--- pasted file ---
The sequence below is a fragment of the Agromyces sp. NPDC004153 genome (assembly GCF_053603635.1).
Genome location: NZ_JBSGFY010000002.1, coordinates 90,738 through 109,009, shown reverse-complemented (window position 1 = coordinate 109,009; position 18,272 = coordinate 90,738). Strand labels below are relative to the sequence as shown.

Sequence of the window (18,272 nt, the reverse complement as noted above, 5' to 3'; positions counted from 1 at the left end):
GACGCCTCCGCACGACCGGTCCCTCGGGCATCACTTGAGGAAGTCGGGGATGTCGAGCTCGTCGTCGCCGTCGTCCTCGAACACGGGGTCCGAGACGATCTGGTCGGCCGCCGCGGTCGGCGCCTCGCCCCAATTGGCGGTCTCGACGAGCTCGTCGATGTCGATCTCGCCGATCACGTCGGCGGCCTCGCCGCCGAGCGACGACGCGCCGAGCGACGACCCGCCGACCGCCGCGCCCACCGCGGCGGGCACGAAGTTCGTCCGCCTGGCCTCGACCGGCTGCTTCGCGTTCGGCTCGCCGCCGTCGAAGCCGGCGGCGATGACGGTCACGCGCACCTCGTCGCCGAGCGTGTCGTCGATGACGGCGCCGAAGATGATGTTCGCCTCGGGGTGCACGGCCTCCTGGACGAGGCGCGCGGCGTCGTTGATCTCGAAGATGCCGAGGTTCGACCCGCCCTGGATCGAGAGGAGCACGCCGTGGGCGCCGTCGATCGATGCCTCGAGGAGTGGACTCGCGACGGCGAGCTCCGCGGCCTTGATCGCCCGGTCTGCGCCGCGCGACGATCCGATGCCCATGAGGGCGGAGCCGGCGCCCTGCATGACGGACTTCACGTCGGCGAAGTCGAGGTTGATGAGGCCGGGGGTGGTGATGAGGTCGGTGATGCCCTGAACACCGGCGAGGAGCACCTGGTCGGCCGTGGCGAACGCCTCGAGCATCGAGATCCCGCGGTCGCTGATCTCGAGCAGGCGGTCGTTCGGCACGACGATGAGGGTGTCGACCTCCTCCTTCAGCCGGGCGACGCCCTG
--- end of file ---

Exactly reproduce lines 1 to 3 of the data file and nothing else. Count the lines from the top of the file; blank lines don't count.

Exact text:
The sequence below is a fragment of the Agromyces sp. NPDC004153 genome (assembly GCF_053603635.1).
Genome location: NZ_JBSGFY010000002.1, coordinates 90,738 through 109,009, shown reverse-complemented (window position 1 = coordinate 109,009; position 18,272 = coordinate 90,738). Strand labels below are relative to the sequence as shown.

Sequence of the window (18,272 nt, the reverse complement as noted above, 5' to 3'; positions counted from 1 at the left end):